It is a peculiar quirk of the modern mentality to affirm without question the reality of matter, but to deny reality to mind. The catch is that it is only by using our mind that we know that matter exists! A rock does not know that stars exist; a tree is unaware of the oceans. Only we hu man beings know these and other things, and we know them by exercising our cognitive faculties upon the impressions gained through the senses. But our own mind is so close to us, it is so intimately a part of our very self, that we allow ourselves to be misled into downgrading our minds into something subservient to matter.

Matter is indisputably real; that is obvious. But the reality of the mental activity by which we come to know this is equally obvious; every attempt to prove otherwise must be self- defeating. Downgrade the mind, even by the tiniest degree, and you discredit any conclusion you presume to reach by the exercise of your mental powers. A rational case against reason is a contradiction in terms, for the more airtight your argument against reason the stronger the proof—contrary to your intention—of the efficacy of reason.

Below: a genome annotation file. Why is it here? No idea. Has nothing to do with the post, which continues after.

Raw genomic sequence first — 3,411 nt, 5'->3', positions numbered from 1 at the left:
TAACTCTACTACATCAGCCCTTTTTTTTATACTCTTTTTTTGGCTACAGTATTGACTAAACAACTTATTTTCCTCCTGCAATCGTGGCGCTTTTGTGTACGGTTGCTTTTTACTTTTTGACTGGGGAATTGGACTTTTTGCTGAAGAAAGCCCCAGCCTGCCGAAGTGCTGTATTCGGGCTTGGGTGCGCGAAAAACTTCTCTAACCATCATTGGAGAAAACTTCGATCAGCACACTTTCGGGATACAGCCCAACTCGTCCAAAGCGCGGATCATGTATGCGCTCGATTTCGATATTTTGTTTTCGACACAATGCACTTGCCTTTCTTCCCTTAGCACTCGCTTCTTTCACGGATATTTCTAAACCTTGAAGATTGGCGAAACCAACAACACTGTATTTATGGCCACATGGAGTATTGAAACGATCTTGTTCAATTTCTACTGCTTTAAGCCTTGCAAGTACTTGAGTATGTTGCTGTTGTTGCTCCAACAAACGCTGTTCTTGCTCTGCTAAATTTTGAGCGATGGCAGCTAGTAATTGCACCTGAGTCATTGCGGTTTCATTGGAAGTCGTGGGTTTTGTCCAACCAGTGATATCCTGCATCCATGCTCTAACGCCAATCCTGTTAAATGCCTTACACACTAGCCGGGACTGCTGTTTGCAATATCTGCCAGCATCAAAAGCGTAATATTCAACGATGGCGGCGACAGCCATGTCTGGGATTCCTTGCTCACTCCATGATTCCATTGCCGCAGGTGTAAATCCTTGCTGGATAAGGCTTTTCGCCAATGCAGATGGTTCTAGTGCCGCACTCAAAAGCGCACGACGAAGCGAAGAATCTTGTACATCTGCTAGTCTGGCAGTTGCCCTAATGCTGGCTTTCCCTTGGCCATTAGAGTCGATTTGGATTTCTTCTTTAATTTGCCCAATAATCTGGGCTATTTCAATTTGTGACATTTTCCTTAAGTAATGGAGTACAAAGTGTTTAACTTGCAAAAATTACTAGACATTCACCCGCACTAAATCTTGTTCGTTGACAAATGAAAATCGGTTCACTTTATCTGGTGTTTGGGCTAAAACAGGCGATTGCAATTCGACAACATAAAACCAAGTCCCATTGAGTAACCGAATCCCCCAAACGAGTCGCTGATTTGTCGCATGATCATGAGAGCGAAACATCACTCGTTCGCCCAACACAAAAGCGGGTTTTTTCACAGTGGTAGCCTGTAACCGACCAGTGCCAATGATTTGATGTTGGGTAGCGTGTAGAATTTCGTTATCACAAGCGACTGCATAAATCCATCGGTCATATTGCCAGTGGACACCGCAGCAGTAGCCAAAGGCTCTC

My proposition may be put in the form of Aristotle’s Law of Identity: Mind is Mind. Mind is not a mere attribute of something sub-mental. Mind is a primordial ingredient of the universe at the most basic level. To reduce Mind to the non-mental is to declare that Mind is non-Mind, which is non-sense. Because Mind is Mind we human beings are able to understand, to make choices, to take charge of our own lives, and to order our lives in line with human purposes. If we believe anything less than this about ourselves we lower our capacity to resist those misguided authoritarians who would make us their creatures.